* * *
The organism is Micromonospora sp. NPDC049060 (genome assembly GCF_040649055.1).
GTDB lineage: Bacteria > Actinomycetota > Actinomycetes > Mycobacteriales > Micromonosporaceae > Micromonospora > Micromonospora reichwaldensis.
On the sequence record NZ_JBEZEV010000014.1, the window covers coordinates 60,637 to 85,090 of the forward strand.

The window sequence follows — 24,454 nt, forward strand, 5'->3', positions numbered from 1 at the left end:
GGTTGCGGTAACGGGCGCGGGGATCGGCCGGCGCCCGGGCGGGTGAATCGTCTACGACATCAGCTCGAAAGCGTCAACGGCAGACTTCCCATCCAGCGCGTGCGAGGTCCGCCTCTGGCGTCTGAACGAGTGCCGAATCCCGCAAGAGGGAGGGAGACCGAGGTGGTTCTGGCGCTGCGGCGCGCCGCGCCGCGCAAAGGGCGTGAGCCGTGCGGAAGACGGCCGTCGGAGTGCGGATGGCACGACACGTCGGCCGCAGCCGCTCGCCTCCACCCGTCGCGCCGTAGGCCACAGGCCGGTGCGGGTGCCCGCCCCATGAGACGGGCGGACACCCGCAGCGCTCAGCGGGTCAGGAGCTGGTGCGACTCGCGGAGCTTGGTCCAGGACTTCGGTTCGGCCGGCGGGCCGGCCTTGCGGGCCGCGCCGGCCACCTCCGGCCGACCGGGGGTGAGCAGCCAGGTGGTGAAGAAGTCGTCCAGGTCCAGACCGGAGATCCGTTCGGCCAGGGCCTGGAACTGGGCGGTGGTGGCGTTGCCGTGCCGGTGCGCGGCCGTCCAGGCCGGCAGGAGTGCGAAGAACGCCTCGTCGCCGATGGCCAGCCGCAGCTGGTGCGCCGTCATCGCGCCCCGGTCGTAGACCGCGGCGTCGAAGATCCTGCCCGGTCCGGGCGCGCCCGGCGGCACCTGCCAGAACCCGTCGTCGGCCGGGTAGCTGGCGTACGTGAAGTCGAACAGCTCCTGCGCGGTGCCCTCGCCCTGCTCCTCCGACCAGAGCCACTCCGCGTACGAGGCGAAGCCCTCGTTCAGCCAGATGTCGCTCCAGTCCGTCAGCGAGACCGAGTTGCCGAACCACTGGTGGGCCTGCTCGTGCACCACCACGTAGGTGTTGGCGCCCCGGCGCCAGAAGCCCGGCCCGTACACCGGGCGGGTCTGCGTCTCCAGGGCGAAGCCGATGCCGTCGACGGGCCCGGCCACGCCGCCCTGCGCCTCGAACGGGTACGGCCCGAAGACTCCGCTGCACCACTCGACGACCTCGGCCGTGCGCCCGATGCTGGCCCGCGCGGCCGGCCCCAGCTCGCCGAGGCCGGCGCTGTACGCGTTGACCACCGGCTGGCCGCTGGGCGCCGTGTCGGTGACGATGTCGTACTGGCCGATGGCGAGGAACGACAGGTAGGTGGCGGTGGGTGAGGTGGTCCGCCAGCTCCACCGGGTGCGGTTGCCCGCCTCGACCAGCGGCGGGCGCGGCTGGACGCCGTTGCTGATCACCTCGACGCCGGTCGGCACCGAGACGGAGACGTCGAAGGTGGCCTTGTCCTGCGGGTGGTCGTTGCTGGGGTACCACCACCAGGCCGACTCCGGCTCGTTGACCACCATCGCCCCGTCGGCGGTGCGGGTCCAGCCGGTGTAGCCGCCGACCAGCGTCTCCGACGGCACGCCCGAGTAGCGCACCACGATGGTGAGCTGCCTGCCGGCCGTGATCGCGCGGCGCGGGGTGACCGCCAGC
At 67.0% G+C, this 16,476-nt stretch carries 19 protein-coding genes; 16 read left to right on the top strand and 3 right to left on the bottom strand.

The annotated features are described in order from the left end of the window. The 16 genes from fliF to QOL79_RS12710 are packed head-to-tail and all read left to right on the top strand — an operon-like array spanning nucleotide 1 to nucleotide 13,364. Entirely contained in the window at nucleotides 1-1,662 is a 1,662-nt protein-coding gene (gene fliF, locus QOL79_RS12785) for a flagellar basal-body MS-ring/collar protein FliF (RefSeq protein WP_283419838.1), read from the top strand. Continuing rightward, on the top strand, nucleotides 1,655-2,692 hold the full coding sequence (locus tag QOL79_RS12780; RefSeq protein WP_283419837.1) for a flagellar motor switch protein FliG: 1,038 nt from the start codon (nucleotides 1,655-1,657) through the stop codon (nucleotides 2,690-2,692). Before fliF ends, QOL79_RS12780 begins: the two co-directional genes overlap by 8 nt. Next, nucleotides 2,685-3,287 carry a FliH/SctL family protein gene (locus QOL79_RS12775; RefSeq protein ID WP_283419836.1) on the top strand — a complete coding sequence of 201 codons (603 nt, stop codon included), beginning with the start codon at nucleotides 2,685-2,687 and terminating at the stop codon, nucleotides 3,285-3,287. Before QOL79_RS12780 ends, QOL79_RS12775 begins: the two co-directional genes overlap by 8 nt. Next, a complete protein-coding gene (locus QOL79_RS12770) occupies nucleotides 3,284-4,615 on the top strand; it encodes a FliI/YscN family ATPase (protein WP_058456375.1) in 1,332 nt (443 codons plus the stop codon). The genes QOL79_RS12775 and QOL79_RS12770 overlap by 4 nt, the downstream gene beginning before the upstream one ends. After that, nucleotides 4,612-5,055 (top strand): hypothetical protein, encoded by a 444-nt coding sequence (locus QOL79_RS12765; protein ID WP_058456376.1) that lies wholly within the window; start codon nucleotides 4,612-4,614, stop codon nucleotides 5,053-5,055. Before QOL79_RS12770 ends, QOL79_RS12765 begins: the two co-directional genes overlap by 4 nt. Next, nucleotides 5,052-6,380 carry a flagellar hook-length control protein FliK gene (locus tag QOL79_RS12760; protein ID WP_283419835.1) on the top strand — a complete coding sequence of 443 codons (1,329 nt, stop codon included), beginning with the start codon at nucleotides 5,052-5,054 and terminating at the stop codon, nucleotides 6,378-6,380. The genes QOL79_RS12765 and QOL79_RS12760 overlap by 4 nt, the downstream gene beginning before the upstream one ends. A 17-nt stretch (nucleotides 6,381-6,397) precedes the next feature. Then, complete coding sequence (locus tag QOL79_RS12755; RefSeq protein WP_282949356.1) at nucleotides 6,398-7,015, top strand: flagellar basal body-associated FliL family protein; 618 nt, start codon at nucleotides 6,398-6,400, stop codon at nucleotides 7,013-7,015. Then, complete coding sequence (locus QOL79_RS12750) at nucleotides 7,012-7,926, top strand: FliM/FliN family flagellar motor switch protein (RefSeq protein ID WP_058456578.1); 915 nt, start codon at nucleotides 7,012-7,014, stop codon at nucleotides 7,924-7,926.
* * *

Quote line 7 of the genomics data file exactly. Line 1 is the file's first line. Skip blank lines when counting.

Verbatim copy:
The annotated features are described in order from the left end of the window. The 16 genes from fliF to QOL79_RS12710 are packed head-to-tail and all read left to right on the top strand — an operon-like array spanning nucleotide 1 to nucleotide 13,364. Entirely contained in the window at nucleotides 1-1,662 is a 1,662-nt protein-coding gene (gene fliF, locus QOL79_RS12785) for a flagellar basal-body MS-ring/collar protein FliF (RefSeq protein WP_283419838.1), read from the top strand. Continuing rightward, on the top strand, nucleotides 1,655-2,692 hold the full coding sequence (locus tag QOL79_RS12780; RefSeq protein WP_283419837.1) for a flagellar motor switch protein FliG: 1,038 nt from the start codon (nucleotides 1,655-1,657) through the stop codon (nucleotides 2,690-2,692). Before fliF ends, QOL79_RS12780 begins: the two co-directional genes overlap by 8 nt. Next, nucleotides 2,685-3,287 carry a FliH/SctL family protein gene (locus QOL79_RS12775; RefSeq protein ID WP_283419836.1) on the top strand — a complete coding sequence of 201 codons (603 nt, stop codon included), beginning with the start codon at nucleotides 2,685-2,687 and terminating at the stop codon, nucleotides 3,285-3,287. Before QOL79_RS12780 ends, QOL79_RS12775 begins: the two co-directional genes overlap by 8 nt. Next, a complete protein-coding gene (locus QOL79_RS12770) occupies nucleotides 3,284-4,615 on the top strand; it encodes a FliI/YscN family ATPase (protein WP_058456375.1) in 1,332 nt (443 codons plus the stop codon). The genes QOL79_RS12775 and QOL79_RS12770 overlap by 4 nt, the downstream gene beginning before the upstream one ends. After that, nucleotides 4,612-5,055 (top strand): hypothetical protein, encoded by a 444-nt coding sequence (locus QOL79_RS12765; protein ID WP_058456376.1) that lies wholly within the window; start codon nucleotides 4,612-4,614, stop codon nucleotides 5,053-5,055. Before QOL79_RS12770 ends, QOL79_RS12765 begins: the two co-directional genes overlap by 4 nt. Next, nucleotides 5,052-6,380 carry a flagellar hook-length control protein FliK gene (locus tag QOL79_RS12760; protein ID WP_283419835.1) on the top strand — a complete coding sequence of 443 codons (1,329 nt, stop codon included), beginning with the start codon at nucleotides 5,052-5,054 and terminating at the stop codon, nucleotides 6,378-6,380. The genes QOL79_RS12765 and QOL79_RS12760 overlap by 4 nt, the downstream gene beginning before the upstream one ends. A 17-nt stretch (nucleotides 6,381-6,397) precedes the next feature. Then, complete coding sequence (locus tag QOL79_RS12755; RefSeq protein WP_282949356.1) at nucleotides 6,398-7,015, top strand: flagellar basal body-associated FliL family protein; 618 nt, start codon at nucleotides 6,398-6,400, stop codon at nucleotides 7,013-7,015. Then, complete coding sequence (locus QOL79_RS12750) at nucleotides 7,012-7,926, top strand: FliM/FliN family flagellar motor switch protein (RefSeq protein ID WP_058456578.1); 915 nt, start codon at nucleotides 7,012-7,014, stop codon at nucleotides 7,924-7,926.